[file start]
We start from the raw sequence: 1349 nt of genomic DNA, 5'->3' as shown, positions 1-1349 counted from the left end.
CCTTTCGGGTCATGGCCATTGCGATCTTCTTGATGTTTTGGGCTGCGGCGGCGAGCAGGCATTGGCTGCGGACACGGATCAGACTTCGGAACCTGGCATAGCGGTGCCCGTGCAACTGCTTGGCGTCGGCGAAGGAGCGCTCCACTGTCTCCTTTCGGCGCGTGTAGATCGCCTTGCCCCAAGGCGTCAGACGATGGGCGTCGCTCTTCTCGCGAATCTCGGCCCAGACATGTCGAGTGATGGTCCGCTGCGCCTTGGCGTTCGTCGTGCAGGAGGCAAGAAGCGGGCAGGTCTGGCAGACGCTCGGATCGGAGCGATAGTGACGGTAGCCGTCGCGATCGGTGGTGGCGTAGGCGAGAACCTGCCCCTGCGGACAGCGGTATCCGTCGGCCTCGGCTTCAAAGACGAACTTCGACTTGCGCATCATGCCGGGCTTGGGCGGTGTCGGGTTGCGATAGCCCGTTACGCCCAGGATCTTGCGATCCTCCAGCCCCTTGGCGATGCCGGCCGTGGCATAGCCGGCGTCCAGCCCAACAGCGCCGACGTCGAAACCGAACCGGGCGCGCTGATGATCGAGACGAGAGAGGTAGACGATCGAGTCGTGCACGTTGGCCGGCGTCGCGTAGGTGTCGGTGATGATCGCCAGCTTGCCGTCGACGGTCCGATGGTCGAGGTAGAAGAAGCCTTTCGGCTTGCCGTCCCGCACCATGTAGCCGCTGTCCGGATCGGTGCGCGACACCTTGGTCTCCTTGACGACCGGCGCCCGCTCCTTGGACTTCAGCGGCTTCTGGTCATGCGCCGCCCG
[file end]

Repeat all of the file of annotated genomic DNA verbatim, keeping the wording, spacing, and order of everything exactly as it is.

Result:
We start from the raw sequence: 1349 nt of genomic DNA, 5'->3' as shown, positions 1-1349 counted from the left end.
CCTTTCGGGTCATGGCCATTGCGATCTTCTTGATGTTTTGGGCTGCGGCGGCGAGCAGGCATTGGCTGCGGACACGGATCAGACTTCGGAACCTGGCATAGCGGTGCCCGTGCAACTGCTTGGCGTCGGCGAAGGAGCGCTCCACTGTCTCCTTTCGGCGCGTGTAGATCGCCTTGCCCCAAGGCGTCAGACGATGGGCGTCGCTCTTCTCGCGAATCTCGGCCCAGACATGTCGAGTGATGGTCCGCTGCGCCTTGGCGTTCGTCGTGCAGGAGGCAAGAAGCGGGCAGGTCTGGCAGACGCTCGGATCGGAGCGATAGTGACGGTAGCCGTCGCGATCGGTGGTGGCGTAGGCGAGAACCTGCCCCTGCGGACAGCGGTATCCGTCGGCCTCGGCTTCAAAGACGAACTTCGACTTGCGCATCATGCCGGGCTTGGGCGGTGTCGGGTTGCGATAGCCCGTTACGCCCAGGATCTTGCGATCCTCCAGCCCCTTGGCGATGCCGGCCGTGGCATAGCCGGCGTCCAGCCCAACAGCGCCGACGTCGAAACCGAACCGGGCGCGCTGATGATCGAGACGAGAGAGGTAGACGATCGAGTCGTGCACGTTGGCCGGCGTCGCGTAGGTGTCGGTGATGATCGCCAGCTTGCCGTCGACGGTCCGATGGTCGAGGTAGAAGAAGCCTTTCGGCTTGCCGTCCCGCACCATGTAGCCGCTGTCCGGATCGGTGCGCGACACCTTGGTCTCCTTGACGACCGGCGCCCGCTCCTTGGACTTCAGCGGCTTCTGGTCATGCGCCGCCCG